by Daniella Nicole
I recently heard a campaign ad in which an attack was launched against a candidate for ‘using a loophole’ to avoid paying sales taxes on a high-end purchase. The rest of the ad talked about the seniors and others who are struggling to buy groceries.
The two are completely unrelated and the whole thing brings up an interesting point. When you use the legal loopholes and advantages set up in the tax code, are you a tax-dodger? If the code is set up to allow for certain allowances, avoidances and deductions, are you a tax-dodger when you use them?
I certainly use the itemized deductions I am legally allowed to claim in order to reduce my tax burden. I claim my legal dependants and use any other allowances or deductions I am legally allowed to use. Am I a tax-dodger?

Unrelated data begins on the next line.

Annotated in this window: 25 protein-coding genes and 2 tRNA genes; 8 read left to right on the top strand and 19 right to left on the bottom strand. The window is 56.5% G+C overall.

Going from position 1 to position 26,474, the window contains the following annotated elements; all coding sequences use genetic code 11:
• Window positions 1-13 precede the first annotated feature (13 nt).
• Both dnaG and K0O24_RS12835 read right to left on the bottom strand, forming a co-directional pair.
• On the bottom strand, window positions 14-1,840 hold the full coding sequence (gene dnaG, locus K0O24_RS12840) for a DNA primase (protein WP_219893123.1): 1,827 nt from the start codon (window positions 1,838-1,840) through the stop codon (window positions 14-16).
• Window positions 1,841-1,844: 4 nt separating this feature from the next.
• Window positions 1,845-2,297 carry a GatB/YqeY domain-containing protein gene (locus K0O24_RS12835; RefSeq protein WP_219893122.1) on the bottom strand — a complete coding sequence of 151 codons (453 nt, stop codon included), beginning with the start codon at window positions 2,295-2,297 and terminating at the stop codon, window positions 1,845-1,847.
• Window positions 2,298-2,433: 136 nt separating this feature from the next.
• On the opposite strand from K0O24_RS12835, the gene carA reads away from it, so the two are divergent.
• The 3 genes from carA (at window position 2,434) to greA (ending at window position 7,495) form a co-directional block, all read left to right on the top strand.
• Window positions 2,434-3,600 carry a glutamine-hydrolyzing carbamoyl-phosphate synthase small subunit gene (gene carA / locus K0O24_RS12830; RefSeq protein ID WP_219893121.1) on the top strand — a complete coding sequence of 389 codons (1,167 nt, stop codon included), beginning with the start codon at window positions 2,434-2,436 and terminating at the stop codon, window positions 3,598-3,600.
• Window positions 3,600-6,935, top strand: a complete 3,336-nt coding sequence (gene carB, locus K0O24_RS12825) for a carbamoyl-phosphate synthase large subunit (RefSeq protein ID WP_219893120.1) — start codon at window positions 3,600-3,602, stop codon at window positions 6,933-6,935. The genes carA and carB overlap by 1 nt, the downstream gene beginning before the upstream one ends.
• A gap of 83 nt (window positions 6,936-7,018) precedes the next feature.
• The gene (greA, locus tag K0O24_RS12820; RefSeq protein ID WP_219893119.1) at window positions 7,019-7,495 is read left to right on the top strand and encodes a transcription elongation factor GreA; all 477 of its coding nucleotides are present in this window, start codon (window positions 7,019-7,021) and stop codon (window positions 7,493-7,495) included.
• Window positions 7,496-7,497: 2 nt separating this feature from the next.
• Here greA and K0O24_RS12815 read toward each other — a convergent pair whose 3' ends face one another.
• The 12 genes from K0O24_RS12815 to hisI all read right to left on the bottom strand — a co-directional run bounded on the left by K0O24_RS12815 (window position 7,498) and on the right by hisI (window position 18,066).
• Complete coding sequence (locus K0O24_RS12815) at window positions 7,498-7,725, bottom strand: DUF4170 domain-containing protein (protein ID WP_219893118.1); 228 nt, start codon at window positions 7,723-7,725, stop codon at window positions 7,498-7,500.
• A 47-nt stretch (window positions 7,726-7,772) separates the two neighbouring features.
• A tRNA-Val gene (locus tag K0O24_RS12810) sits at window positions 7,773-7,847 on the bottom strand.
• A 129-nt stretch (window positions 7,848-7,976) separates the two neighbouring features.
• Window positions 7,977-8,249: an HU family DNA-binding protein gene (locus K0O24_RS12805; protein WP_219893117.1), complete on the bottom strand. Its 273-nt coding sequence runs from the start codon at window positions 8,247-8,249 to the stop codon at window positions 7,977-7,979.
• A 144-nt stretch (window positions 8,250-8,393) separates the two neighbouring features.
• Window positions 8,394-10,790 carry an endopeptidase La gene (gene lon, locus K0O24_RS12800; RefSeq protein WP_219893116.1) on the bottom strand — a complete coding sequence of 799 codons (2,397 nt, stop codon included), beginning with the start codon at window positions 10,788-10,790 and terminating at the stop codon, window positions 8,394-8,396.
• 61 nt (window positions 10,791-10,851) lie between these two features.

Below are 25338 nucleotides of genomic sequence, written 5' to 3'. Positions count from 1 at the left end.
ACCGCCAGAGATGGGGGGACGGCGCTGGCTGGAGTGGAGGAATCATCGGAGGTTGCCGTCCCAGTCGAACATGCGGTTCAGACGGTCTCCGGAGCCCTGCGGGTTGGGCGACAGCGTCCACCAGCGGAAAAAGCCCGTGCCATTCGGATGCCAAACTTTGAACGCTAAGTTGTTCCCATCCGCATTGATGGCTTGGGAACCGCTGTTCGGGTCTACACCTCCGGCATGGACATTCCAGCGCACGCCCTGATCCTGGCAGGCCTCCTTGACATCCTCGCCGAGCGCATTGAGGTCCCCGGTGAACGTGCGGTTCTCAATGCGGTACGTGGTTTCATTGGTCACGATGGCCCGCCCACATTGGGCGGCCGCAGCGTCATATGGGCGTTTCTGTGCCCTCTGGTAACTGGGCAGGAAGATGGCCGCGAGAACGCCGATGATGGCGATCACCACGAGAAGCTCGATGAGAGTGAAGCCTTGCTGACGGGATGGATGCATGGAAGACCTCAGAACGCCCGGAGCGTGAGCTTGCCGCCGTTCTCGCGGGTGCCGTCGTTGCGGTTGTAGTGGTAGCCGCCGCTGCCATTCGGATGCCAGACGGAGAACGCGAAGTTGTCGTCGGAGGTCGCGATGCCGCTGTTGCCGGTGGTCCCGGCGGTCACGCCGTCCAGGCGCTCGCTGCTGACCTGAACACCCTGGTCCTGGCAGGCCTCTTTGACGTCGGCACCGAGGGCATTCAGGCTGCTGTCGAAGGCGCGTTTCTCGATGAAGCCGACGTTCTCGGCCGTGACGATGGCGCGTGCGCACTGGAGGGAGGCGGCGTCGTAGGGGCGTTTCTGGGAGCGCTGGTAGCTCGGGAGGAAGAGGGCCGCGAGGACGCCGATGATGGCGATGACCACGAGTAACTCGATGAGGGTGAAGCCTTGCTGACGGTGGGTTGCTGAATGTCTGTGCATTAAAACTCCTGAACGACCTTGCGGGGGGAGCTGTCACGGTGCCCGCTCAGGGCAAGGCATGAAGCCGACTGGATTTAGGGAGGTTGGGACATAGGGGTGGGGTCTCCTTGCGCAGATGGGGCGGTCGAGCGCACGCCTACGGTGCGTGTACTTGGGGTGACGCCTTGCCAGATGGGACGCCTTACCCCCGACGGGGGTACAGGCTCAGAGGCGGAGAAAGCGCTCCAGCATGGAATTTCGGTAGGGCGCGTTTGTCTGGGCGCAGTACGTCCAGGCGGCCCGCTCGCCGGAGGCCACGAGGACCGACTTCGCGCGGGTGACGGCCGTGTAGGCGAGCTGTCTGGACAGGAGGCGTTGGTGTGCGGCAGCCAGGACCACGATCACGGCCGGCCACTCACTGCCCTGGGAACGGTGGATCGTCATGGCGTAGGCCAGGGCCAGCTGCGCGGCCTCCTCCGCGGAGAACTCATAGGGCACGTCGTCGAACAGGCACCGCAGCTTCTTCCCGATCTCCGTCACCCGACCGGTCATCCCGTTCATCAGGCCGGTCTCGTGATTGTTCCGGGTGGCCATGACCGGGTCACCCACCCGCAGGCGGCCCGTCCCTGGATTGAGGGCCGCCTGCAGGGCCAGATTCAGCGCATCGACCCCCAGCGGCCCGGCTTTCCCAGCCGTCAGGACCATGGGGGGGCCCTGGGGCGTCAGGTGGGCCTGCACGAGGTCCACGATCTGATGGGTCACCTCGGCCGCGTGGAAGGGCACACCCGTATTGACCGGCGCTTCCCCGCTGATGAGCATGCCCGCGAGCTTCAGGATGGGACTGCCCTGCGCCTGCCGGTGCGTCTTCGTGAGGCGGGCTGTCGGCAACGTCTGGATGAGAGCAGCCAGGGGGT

I try to keep up on the latest changes in the tax code and keep them in mind as I conduct personal and private business throughout the year, in the hopes my tax burden will be affected in my favor by doing so. Am I a tax-dodger?
I don’t think its fair to call someone who is using the legally allowed means of reducing taxes a ‘tax-dodger’. By that same token, if someone is breaking the law or just not paying the taxes they legally owe, I would say that is tax-dodging.
I think we need to be careful about making accusations about others and when believing the claims others make. I would say that without proof the gentleman attacked in the ad broke the law, the campaign ad was completely off-base and morally reprehensible.
How do YOU define “tax-dodging”?
Image Credit: U.S. Department of the Treasury. Public Domain. Wikimedia Commons. http://commons.wikimedia.org/wiki/File:IRS.svg